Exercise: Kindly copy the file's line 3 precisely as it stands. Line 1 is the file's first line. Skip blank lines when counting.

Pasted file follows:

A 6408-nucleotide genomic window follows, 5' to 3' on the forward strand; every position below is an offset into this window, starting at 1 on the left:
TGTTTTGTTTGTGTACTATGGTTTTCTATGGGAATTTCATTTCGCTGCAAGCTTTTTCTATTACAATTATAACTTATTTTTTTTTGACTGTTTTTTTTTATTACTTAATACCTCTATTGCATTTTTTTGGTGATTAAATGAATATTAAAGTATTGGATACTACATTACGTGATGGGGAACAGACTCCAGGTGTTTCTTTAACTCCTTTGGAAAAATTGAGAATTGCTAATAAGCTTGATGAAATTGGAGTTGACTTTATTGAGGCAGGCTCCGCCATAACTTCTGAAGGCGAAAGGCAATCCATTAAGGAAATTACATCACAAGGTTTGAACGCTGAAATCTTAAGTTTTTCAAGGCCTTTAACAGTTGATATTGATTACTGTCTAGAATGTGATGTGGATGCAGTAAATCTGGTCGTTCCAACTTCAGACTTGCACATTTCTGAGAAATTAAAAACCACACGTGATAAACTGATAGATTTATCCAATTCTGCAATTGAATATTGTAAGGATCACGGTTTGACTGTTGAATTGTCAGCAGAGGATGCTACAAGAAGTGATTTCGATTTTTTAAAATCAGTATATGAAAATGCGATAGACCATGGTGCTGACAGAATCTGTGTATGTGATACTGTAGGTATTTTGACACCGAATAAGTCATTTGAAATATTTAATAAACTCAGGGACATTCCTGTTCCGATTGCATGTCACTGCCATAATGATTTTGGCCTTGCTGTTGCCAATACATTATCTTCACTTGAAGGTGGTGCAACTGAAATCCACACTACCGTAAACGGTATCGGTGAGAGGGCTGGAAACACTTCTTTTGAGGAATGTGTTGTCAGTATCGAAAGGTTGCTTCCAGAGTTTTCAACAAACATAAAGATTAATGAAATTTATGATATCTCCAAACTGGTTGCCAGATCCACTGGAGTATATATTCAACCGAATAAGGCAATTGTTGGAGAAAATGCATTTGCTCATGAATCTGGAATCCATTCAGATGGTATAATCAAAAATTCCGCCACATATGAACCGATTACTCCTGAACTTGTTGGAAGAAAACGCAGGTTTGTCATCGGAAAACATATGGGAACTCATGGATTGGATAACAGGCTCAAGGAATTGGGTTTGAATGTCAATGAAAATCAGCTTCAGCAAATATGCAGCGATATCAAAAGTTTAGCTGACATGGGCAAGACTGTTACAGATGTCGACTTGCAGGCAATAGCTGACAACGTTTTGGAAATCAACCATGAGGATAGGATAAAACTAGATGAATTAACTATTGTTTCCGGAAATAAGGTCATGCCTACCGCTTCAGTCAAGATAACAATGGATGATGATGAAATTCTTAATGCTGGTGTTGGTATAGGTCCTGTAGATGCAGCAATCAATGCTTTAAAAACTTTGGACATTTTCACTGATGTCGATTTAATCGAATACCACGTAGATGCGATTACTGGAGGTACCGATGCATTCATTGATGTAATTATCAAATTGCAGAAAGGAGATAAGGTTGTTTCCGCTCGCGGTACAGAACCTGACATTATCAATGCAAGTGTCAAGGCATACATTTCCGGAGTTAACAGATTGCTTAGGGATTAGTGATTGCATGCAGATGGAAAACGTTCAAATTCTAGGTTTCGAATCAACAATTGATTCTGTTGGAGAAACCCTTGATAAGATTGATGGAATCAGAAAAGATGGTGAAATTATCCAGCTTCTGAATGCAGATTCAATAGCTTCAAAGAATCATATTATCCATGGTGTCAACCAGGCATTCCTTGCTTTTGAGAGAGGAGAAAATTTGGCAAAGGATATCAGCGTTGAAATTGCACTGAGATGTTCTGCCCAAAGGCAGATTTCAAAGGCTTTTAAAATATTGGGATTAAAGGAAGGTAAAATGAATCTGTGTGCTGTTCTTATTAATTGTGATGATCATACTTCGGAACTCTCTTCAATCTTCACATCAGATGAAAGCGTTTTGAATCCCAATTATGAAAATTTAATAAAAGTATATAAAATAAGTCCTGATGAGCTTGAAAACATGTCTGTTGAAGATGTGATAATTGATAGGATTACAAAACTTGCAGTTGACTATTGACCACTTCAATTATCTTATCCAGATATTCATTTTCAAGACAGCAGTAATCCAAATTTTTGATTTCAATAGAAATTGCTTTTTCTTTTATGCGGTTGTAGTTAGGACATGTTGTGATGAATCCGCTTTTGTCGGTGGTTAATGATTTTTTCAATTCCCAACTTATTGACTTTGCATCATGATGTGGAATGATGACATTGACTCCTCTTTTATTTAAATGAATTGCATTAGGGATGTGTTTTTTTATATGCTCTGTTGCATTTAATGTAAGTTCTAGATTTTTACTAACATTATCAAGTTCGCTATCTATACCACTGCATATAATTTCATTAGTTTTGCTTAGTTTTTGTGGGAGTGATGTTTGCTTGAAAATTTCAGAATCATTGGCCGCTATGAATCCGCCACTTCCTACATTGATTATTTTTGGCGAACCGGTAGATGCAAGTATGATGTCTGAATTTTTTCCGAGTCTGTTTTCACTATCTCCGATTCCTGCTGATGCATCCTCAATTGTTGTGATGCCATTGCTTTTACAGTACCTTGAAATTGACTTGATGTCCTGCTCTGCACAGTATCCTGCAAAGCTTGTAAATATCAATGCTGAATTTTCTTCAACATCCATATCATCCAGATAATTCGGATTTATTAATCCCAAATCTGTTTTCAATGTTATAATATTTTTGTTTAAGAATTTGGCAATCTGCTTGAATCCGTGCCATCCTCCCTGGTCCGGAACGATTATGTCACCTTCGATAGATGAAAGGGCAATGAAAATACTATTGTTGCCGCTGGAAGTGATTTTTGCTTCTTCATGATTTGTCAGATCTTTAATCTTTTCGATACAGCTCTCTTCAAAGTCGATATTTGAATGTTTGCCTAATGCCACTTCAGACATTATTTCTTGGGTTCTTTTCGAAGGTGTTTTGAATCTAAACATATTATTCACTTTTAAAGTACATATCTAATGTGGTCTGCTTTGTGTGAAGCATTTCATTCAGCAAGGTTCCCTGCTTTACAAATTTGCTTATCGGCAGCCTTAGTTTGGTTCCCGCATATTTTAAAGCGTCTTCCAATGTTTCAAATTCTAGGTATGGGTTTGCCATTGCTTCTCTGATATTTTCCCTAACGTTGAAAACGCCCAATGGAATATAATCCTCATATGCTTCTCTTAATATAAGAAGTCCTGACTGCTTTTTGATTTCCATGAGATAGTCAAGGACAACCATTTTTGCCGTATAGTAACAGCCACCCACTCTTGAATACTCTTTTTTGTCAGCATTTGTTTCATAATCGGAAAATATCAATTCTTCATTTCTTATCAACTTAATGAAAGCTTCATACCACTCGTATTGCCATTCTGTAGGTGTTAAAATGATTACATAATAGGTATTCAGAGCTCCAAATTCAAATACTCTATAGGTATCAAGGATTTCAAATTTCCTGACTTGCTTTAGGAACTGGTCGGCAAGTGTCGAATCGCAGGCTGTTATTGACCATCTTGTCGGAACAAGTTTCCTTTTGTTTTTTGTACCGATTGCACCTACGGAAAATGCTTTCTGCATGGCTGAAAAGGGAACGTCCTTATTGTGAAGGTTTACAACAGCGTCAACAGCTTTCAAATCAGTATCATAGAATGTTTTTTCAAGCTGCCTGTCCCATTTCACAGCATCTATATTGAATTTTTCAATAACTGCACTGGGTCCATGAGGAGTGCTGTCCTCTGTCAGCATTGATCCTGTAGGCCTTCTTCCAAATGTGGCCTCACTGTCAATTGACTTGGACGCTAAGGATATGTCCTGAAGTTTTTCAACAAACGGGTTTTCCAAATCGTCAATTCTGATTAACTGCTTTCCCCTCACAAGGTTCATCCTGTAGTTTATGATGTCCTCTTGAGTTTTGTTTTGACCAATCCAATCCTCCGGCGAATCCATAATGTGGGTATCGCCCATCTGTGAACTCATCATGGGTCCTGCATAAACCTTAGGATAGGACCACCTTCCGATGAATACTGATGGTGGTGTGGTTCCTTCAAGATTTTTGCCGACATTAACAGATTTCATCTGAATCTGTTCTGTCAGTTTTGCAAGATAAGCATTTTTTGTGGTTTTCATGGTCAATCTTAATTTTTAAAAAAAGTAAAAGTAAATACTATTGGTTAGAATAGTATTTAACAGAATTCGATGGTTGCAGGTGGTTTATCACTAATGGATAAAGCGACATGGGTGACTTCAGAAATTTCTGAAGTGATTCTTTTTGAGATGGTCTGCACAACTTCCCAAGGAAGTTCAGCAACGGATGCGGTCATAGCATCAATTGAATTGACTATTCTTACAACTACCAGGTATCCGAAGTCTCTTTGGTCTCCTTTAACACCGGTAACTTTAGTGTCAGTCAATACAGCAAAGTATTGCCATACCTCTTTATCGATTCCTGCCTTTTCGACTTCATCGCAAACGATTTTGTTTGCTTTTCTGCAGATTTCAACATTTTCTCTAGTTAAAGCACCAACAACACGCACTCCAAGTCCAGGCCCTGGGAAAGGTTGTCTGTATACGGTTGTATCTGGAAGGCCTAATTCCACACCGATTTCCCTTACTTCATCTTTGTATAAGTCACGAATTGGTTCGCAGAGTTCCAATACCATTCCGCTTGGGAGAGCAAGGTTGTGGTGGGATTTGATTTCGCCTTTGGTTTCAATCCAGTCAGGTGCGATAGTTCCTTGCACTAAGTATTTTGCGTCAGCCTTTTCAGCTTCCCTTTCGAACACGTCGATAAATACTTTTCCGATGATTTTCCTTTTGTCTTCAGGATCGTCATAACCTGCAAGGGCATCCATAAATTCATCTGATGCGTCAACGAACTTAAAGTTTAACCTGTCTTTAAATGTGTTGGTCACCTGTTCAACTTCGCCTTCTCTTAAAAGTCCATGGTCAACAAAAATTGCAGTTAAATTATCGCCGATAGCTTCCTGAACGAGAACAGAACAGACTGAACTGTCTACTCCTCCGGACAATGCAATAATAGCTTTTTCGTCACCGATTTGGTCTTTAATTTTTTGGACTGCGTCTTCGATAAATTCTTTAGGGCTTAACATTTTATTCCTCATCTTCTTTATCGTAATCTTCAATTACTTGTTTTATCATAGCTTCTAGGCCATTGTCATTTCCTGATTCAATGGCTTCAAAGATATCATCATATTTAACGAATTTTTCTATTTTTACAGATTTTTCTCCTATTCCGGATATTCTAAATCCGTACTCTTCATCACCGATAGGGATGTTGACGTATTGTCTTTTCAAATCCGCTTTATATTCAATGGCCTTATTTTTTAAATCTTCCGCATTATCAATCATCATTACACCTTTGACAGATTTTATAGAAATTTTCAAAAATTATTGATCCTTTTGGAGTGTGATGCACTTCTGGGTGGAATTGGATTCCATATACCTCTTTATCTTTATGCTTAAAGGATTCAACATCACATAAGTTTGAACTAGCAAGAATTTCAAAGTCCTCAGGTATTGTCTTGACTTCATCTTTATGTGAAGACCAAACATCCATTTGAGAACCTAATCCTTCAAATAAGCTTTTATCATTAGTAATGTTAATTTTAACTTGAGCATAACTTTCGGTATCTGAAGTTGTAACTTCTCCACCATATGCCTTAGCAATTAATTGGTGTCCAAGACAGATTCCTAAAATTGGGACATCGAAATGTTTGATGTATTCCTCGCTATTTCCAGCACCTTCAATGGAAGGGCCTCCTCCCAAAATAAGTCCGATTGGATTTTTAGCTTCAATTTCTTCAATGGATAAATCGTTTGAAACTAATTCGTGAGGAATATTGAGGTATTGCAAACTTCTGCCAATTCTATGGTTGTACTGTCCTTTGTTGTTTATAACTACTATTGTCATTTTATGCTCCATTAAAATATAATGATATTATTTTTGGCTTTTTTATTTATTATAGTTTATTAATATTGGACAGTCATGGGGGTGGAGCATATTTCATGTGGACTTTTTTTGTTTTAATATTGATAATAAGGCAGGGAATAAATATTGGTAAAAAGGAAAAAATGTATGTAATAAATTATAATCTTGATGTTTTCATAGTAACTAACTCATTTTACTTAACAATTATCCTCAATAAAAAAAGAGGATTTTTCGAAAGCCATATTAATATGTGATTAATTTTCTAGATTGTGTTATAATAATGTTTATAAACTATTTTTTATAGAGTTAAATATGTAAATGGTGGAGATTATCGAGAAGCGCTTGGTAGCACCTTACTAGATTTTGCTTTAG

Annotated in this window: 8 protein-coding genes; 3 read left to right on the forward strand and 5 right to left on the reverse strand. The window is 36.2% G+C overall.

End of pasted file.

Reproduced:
Annotated in this window: 8 protein-coding genes; 3 read left to right on the forward strand and 5 right to left on the reverse strand. The window is 36.2% G+C overall.